Finca Flichman (Sogrape): A New Argentine with ‘Boutique’

Words: António Freitas de Sousa

Just 55 years after its foundation in 1942, Sogrape, which already had a prominent position in international markets, decided the time had come to broaden its horizons and establish a physical presence in demarcated regions outside Portugal. With the traditional regions — Spain, France and Germany — massively congested with foreign investment, the Portuguese group, which at the time was headed by Salvador Guedes, decided to focus their attention on the new world and to concentrate in non-traditional continents.

The group chose Argentina through the acquisition of Finca Flichman, which had operations in the Mendoza region, at that time firmly established in the Americas market. That was in 1997, the same year Sogrape flexed its financial muscle by purchasing the Herdade do Peso in the Alentejo.

With vines stretching as far as the eye can see and bordered by the mountains down the western side of South America, the location was paradise, as Fernando da Cunha Guedes, CEO since 2015, recalled after spending some time learning the trade in here before returning to Europe.

Finca Flichman already had a long history behind it, marking it out as one of the best in the region. But Sogrape wanted more. During these decades in which Sogrape has owned this Argentinian asset, his team has carried out one of the most exciting reconversions in the wine world.

Generally speaking, Finca Flichman’s business model and profile as a wine producer has changed radically. The decision was the result of lots of hard thought, and there were many critics: from comfortably producing around one million bottles, Finca now only produces 400,000. This reduction of 60% would scare most people — but not Sogrape’s management which decided to focus on quality rather than quantity. At the same time, Sogrape decided the wines produced by Finca Flichman should be on the shelves of the best wine stores in the Americas, which was easier to put down as an item in the agenda for a business meeting than it was to bring about on the ground.

Clearly the increased quality demanded by this radical transformation could not consist simply of an additional adjective on the label or appear in the tasting notes sent to wine connoisseurs. The quality Sogrape demanded of Finca Flichman wines would be critical if the 400 boxes were to return a bigger profit for the company than the previous output.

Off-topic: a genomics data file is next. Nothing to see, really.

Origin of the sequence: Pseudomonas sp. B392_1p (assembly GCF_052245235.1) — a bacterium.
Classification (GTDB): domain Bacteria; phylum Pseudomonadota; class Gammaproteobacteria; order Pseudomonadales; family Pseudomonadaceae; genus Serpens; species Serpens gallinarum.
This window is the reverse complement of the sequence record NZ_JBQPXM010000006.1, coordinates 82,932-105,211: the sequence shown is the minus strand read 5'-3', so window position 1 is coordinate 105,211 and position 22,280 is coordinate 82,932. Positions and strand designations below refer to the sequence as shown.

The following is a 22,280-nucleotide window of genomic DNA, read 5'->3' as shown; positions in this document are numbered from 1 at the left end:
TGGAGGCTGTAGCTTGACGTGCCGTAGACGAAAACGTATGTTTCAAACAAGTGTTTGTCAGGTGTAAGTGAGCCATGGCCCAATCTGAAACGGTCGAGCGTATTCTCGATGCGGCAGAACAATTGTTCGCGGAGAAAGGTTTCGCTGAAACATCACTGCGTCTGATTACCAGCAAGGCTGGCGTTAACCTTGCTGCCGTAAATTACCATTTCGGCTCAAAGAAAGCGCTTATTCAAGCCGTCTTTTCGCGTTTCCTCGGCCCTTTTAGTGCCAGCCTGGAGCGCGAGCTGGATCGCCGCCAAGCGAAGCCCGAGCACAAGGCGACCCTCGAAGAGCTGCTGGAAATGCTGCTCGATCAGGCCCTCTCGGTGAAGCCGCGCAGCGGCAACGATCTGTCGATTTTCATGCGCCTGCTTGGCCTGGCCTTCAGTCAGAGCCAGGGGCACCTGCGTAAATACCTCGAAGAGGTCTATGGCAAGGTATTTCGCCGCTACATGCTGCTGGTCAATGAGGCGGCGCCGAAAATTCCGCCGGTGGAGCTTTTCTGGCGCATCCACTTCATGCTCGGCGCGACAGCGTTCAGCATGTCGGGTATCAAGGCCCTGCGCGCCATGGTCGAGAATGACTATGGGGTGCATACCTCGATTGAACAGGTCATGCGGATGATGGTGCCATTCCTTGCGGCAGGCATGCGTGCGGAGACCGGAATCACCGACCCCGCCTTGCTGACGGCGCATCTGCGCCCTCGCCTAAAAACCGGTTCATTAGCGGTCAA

And this is what happened. The road map for this radical change was the result of several decisions. The Finca Flichman brand changes were implemented immediately in the domestic and export markets. The four main wines in the Argentinian domestic market are Dedicado, Caballero de la Cepa, Misterio and Finca Flichman. Sogrape went on to launch new wines to break into new markets — paving the way for other names. The results are visible: in the United States, Paisage de Tupungato became the best seller in the important Total Wine & More network; at the same time, Dedicado, one of the group’s iconic labels, also made a strong impression in this market. In 2019, in the context of a joint venture between Finca Flichman and Evaton (the group’s North American distributor), the Flichman Reserva label was relaunched to appeal more to North American consumers. The quality of this wine was so good that it crossed the ocean and found its way into stores in the United Kingdom, where there is not much appetite for ‘so-so’ wines, bringing a relaunch of Caballero de la Cepa with it to dominate the British on-trade market.

Back in the Americas, Brazil is the second-most important market for Argentinian wine. There, Sogrape has established a robust distribution strategy that is key to Finca Flichman’s positioning among the most prestigious brands in a market where the import duties keep the market largely closed to European investment.

In a globalized market, as we shall see from this point on, China must be present in the financial portfolio. Sogrape decided to implement a local adaptation strategy that is more permeable to adjustments in the appearance of some wines. Mystery Authentic Malbec is an example of this.

Revenues ‘reflect’ this positioning: 70% of sales are generated in the export market, benefiting from a favourable exchange rate, with turnover increasing 25% in 2019 and a 35% increase forecast for 2020. Before the pandemic.

However, just like everywhere else, it is not all plain sailing at Finca Flichman. In Portugal, it is quite difficult to find any wines produced in the shadow of the Andes.

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